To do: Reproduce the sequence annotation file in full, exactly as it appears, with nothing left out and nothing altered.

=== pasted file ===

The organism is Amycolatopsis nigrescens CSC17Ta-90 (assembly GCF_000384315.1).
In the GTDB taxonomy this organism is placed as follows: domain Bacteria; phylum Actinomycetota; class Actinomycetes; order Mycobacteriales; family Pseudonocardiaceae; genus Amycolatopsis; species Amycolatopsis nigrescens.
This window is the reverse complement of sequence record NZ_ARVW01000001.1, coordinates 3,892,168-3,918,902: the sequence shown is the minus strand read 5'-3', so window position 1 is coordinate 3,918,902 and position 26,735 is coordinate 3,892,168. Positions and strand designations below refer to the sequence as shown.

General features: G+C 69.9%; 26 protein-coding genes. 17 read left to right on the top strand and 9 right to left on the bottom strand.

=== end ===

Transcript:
The organism is Amycolatopsis nigrescens CSC17Ta-90 (assembly GCF_000384315.1).
In the GTDB taxonomy this organism is placed as follows: domain Bacteria; phylum Actinomycetota; class Actinomycetes; order Mycobacteriales; family Pseudonocardiaceae; genus Amycolatopsis; species Amycolatopsis nigrescens.
This window is the reverse complement of sequence record NZ_ARVW01000001.1, coordinates 3,892,168-3,918,902: the sequence shown is the minus strand read 5'-3', so window position 1 is coordinate 3,918,902 and position 26,735 is coordinate 3,892,168. Positions and strand designations below refer to the sequence as shown.

General features: G+C 69.9%; 26 protein-coding genes. 17 read left to right on the top strand and 9 right to left on the bottom strand.